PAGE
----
Human cloning would allow families or society to reproduce individuals of great genius, talent, or beauty, where these traits are presumed to be based on the individuals' desirable or superior genetic makeups. For example, some admirers of great athletes, musicians, or mathematicians, believing that the admired attributes are the result of a superior genetic endowment, might want to clone these distinguished individuals. Just as the cloning of cattle is being promoted as a means of perpetuating champion milk- or meat-producing cows, so cloning-to-produce-children has been touted as a means of perpetuating certain "superior" human exemplars.

B. Arguments

The purposes or reasons for cloning-to-produce-children are, as they are stated, clearly intelligible on their face. When challenged, the defenders of these purposes often appeal to larger moral and political goods. These typically fall within the following three categories: human freedom, existence, and well-being.

1. The Goodness of Human Freedom

Strictly speaking, the appeal to human freedom is not so much a defense of cloning itself as it is of the right to practice it, asserted against those who seek to prohibit it. No one, we suspect, would say that he wanted to clone himself or any one else in order to be free or to vindicate the goodness of liberty. Nevertheless, human freedom is a defense often heard in support of a "right" to clone.

Those who defend cloning-to-produce-children on the grounds of human freedom make two kinds of arguments. The first is that because individuals in pluralistic societies have different definitions of the good life and of right and wrong, society must protect individual freedom to choose against the possible tyranny of the majority. This means securing and even expanding the rights of individuals to make choices so long as their choices do not directly infringe on the rights (and especially the physical safety) of other rights-bearing citizens. In Eisenstadt v. Baird (1972), the United States Supreme Court enunciated what has been called a principle of reproductive freedom: "If the right to privacy means anything, it is the right of the individual, married or single, to be free from unwarranted governmental intrusion into matters so affecting a person as a decision whether to bear or beget a child."5 Defenders of cloning-to-produce-children argue that, in the event that the physical risks to mother and future child were shown to be ethically acceptable, the use of this new reproductive technology would fall under the protective umbrella of reproductive freedom.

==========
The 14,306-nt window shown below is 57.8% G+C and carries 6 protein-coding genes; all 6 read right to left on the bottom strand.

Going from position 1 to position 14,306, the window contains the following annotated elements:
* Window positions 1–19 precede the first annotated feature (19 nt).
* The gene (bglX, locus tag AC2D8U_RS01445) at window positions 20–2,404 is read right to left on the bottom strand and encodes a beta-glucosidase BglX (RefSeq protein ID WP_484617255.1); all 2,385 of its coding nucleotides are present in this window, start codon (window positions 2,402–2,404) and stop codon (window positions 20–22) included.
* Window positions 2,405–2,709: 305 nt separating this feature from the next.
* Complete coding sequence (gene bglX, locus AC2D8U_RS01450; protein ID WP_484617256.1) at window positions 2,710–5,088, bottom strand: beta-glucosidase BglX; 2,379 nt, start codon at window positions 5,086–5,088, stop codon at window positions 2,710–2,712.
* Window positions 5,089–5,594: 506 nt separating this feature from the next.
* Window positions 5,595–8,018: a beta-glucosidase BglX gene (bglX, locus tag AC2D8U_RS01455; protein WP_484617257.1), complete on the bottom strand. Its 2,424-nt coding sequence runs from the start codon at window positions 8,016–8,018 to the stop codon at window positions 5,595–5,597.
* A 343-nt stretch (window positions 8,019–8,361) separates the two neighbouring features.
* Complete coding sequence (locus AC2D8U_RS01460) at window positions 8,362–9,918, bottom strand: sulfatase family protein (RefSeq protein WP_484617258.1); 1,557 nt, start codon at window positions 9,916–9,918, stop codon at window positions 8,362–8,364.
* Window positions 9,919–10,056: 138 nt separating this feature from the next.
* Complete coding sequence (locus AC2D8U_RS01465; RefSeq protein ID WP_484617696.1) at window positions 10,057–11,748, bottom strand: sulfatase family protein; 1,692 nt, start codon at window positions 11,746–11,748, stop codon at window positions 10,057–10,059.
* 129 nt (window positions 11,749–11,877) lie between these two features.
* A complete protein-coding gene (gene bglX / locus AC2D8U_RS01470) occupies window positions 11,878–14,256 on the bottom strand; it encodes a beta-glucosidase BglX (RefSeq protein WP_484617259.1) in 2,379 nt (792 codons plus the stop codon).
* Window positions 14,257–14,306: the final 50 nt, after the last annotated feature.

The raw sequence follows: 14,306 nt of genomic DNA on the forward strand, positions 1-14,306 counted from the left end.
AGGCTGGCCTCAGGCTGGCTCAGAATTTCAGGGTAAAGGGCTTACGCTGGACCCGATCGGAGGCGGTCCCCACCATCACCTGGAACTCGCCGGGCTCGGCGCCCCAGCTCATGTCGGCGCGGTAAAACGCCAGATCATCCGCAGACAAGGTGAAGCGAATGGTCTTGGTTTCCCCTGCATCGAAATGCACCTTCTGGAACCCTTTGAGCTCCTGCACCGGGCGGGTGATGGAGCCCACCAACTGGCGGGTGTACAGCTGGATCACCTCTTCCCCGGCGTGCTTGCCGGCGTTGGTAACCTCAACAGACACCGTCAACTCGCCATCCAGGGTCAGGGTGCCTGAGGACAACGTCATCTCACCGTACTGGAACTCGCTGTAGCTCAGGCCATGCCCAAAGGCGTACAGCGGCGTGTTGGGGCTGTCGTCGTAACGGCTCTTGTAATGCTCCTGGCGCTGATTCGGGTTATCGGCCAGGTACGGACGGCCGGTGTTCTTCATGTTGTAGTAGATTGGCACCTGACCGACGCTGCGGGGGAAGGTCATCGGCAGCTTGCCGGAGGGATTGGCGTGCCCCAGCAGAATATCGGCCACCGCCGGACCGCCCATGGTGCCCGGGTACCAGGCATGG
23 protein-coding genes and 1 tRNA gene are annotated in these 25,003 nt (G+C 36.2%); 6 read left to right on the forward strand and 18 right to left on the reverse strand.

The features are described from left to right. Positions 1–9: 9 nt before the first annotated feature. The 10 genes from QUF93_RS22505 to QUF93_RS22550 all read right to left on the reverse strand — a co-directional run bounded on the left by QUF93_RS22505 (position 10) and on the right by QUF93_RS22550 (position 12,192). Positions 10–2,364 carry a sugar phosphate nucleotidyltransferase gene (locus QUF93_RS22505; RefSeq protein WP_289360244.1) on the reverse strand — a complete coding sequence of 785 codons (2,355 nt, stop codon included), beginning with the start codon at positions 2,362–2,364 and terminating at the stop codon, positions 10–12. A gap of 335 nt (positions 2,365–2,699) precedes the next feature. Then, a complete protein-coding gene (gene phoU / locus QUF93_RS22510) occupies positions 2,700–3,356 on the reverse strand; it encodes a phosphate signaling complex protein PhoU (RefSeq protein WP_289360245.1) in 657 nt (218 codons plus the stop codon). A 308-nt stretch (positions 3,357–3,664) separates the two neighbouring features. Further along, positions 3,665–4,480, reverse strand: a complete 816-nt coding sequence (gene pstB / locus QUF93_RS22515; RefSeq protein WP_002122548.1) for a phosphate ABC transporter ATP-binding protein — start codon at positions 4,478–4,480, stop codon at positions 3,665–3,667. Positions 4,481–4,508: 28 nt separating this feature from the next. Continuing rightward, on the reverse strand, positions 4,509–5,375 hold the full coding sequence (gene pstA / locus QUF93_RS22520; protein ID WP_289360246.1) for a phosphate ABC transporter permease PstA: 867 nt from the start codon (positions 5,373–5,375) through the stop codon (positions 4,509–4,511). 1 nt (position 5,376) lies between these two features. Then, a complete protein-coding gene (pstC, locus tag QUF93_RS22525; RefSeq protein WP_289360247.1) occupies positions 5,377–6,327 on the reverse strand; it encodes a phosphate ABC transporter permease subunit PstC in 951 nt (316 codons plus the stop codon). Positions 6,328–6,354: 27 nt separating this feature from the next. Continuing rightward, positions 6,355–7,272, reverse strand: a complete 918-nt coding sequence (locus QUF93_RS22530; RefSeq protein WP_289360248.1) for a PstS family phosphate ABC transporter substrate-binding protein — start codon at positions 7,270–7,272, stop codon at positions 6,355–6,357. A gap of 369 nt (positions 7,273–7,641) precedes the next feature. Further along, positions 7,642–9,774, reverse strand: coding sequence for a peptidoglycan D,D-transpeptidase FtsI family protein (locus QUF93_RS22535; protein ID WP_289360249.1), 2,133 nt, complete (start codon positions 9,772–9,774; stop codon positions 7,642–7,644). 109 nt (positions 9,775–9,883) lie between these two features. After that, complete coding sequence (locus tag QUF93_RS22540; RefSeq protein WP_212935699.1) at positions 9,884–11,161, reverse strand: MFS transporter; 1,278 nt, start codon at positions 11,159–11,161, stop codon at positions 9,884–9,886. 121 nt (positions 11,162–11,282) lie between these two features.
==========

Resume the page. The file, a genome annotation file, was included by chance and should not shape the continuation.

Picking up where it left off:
A second defense of human cloning on the grounds of freedom is the claim that human existence is by its very nature "open-ended," "indeterminate," and "unpredictable." Human beings are always remaking themselves, their values, and their ways of interacting with one another. New technologies are central to this open-ended idea of human life, and to shut down such technologies simply because they change the "traditional" ways of doing things is unjustifiable. As constitutional scholar Laurence Tribe has argued in reference to human cloning: "A society that bans acts of human creation that reflect unconventional sex roles or parenting models (surrogate motherhood, in vitro fertilization, artificial insemination, and the like) for no better reason than that such acts dare to defy 'nature' and tradition (and to risk adding to life's complexity) is a society that risks cutting itself off from vital experimentation and risks sterilizing a significant part of its capacity to grow."6

2. The Goodness of Existence